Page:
With the diaphragm (60) securely retained in place as just described, the diaphragm (60) divides the pressure regulator housing into two chambers; a high pressure upstream chamber (92) (FIG. 2) and a low pressure downstream chamber (94).

The cup-shaped diaphragm backing plate (62) is preferably adhesively bonded to the underside of the diaphragm (60) (FIG. 2) and includes a central aperture (96) coaxial with the central aperture (92) of the diaphragm (60). The cup-shaped diaphragm backing plate (62) receivingly restrains one end of the control spring (64). The other end of the control spring (64) is receivingly restrained by an annular lip (98) extending from the second cover (52) and around the outlet port (70).

In FIGS. 6 and 7 a more detailed view of the operation of the pressure regulator (10) is illustrated. FIG. 6 illustrates the positions of the internal components and fuel flow when the fuel pressure regulator (10) is in the normally closed position. FIG. 7 illustrates the positions of the internal components and fuel flow when the pressure regulator (10) is in the open position. In the normally closed position (FIG. 6), the control spring (64) biases the diaphragm (60) against the end plate (58) creating a stop (100) at the plane of contact between the diaphragm (60) and the end plate (58). The control spring (64) also forces the diaphragm (60) against the annular sealing surface (87) of the valve member (54) creating a seal (102) at the plane of contact between the diaphragm (60) and the sealing surface (87) of the valve member (54). It should be appreciated that the seat spring (54) biases the sealing surface (87) of the valve member (56) downwardly against the diaphragm (60) so that the seal (102) is tightly fluidly sealed. It should also be appreciated that because the sealing surface (87) of the valve member (56) includes an indent (86) thereby forming the ring shaped sealing surface (87), a higher unit pressure is created at the seal (102) than could be achieved if the sealing surface of the valve member (56) was flat.

In the normally closed position (FIG. 6) fuel enters the pressure regulator (10) through the inlet port (66) in the first housing cover (50). As the fuel enters the upstream chamber (92) it is allowed to pass through the apertures (82) in the end plate (58) and also between the valve member (56) and the annular lip (84). The seal (102) prevents the fuel from escaping into the downstream chamber (94). As the pressure in the fuel line (32) and upstream chamber (92) begins to build, the diaphragm (60) will begin to deflect (FIG. 7). When the downward force on the diaphragm (60), due to the fluid pressure on the surface area of the diaphragm (60), begins to exceed the upward bias of the control spring (64), the control spring (64) is compressed or forced downwardly as viewed in FIG. 7. The downward bias of the seat spring (54) keeps the valve member (56) in contact with the diaphragm (60) thus maintaining the seal (102). As the control spring (64) is forced downwardly, the diaphragm (60) will move away from the stop (100). The seal (102) is maintained until the valve member (54) abuts the annular lip (84) of the end plate (58). As the downward pressure on the diaphragm (60) continues to build, the control spring (64) is further compressed downwardly. The abutting surfaces of the valve member (54) and the annular lip (84) (FIG. 7) prevents the valve member (56) from moving downward with the diaphragm (60) and the control spring (64) thus breaking the seal (102) thereby allowing the fuel to flow through the apertures (92, 96) of the diaphragm (60) and diaphragm backing plate (62) and into the downstream chamber (94) where the fuel exits the outlet port (70) and passes into the return port (28) of the fuel filter/regulator housing (22) (FIGS. 4 and 5) and into the return line (40) (FIG. 5) where the fuel is discharged back into the fuel tank (12) (FIG. 5). The return flow is indicated by dashed arrow lines (38) in FIGS. 4, 5 and 7.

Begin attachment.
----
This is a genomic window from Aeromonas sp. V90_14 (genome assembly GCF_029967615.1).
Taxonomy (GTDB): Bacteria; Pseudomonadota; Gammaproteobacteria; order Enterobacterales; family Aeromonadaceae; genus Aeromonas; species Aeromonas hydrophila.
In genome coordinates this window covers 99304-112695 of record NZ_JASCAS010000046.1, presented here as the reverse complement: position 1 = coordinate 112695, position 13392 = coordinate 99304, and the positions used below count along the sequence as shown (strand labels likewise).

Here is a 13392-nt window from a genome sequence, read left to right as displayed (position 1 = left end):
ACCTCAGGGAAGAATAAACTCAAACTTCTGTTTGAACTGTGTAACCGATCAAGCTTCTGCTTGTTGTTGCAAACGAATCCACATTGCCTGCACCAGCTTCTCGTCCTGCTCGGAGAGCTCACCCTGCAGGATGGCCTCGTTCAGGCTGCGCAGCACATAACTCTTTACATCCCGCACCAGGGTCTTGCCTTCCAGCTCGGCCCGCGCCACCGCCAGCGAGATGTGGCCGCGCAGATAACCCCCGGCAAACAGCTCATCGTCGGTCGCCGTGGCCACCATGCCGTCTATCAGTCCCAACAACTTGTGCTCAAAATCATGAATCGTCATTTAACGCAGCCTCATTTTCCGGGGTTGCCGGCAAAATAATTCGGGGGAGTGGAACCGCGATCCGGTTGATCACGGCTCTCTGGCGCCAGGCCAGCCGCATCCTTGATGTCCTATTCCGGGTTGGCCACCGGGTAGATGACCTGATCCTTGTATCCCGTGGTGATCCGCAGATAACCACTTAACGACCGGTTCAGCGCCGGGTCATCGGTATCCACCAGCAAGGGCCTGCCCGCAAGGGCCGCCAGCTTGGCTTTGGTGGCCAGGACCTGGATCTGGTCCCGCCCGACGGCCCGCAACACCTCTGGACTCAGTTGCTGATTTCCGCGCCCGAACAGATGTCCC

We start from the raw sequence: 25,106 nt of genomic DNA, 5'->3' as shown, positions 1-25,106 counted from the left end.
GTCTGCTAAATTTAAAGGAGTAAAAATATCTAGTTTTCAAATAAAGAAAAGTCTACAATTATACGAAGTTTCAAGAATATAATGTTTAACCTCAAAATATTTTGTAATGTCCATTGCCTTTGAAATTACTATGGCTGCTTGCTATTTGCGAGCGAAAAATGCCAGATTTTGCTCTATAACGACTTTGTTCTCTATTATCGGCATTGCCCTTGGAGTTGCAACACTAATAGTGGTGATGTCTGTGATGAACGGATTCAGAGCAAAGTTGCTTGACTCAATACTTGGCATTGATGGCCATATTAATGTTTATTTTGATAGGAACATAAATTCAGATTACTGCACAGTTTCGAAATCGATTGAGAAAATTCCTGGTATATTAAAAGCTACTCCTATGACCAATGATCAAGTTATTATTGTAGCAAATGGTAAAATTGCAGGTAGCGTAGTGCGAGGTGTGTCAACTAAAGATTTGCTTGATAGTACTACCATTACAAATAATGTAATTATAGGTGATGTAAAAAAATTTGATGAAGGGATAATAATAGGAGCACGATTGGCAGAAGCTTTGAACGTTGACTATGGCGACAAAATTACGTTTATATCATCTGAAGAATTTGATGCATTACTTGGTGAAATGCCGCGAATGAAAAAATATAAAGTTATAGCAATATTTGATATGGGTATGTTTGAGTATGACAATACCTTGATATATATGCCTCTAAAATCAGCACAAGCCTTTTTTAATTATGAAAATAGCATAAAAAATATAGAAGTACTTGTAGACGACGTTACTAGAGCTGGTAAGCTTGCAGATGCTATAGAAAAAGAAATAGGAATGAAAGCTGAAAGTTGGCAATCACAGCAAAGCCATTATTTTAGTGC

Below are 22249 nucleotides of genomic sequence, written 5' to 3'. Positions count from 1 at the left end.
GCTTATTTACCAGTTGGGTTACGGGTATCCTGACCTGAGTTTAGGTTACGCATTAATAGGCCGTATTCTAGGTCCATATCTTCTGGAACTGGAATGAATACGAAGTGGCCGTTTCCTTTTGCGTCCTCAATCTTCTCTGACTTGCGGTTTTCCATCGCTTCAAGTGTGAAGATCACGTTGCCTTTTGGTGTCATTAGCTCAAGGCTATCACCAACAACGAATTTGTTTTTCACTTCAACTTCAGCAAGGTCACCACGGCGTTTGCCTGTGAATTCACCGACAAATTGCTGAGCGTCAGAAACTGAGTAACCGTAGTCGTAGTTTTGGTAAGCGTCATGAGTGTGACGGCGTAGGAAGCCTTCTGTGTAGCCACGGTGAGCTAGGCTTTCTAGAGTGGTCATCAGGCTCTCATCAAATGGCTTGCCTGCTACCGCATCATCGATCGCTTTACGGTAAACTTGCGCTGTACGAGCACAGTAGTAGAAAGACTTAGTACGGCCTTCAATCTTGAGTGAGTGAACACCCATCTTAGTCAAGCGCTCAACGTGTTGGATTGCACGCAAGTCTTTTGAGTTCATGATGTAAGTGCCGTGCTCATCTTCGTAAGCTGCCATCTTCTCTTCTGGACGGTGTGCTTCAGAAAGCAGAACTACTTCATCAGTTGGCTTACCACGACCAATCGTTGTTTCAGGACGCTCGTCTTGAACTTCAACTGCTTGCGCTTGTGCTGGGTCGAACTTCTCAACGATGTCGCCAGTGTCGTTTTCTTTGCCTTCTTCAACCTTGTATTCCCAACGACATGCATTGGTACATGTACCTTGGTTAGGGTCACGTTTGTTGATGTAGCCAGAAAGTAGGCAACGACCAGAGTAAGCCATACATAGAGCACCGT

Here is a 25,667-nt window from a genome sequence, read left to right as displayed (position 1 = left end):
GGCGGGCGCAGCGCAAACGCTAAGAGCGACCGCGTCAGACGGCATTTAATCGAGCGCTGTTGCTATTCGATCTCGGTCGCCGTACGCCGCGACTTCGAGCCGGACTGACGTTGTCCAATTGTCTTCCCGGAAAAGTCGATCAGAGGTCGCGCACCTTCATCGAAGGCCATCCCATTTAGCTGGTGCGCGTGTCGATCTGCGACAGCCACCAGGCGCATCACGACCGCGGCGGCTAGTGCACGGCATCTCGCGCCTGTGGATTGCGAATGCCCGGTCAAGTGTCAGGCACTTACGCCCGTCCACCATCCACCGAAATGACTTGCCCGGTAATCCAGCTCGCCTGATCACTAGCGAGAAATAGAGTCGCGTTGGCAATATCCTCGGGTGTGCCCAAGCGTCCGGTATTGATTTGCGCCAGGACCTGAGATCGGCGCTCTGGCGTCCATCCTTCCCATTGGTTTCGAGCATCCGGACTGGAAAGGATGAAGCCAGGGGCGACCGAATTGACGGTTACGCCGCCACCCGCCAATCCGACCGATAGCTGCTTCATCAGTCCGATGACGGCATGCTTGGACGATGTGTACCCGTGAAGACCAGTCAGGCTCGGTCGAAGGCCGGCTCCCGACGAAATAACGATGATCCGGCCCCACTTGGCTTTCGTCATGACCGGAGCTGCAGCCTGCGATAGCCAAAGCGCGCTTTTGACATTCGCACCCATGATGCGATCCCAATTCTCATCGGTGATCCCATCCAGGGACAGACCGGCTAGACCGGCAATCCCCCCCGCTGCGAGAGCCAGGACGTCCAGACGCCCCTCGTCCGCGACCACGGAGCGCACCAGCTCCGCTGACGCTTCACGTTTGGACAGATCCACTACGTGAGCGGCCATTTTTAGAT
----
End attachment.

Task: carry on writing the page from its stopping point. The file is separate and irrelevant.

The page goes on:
It will be appreciated that the sealing force on the annular seal is determined by the spring constant of the seat spring (54). Additionally, it should be understood that the control spring (64) controls the operating pressure of the fuel pressure regulator (10). The higher the spring constant, the greater the bias of the diaphragm (60) against the end plate (58) and thus the greater the amount of pressure required to compress the control spring (64) axially downwardly. It should also be understood that when manufacturing the pressure regulator (10) of the present invention, the control spring (64) and seat spring (54) are loaded as the first housing cover (50) and second housing cover (52) are pressed toward one another and their respective flanges (68, 72) are crimped together.

In operation of the FIGS. 1-7 embodiment of the present invention, the tube (21) causes the flow chart to be like Stage I in FIG. 11 wherein as the reference pressure at (P) in chamber (92) increases, the flow back to the fuel tank initially increases and then decreases, but is a much flatter curve than that of a conventional pressure regulator represented by the dashed line in FIG. 11. This allows more flow to the engine when it is needed during the acceleration phase. The reason that this occurs is that as the flow passes directly through the opening (96) in diaphragm (60) to conduit (21) through opening (21 a), fuel is sucked from chamber (94), increasing the flow through tube (21) and decreasing the pressure in chamber (94). This obviously changes the differential pressure between the pressure (P) in chamber (92), thereby closing the valve (56) against seat (96) quicker than it would have had the conduit (21) not been present.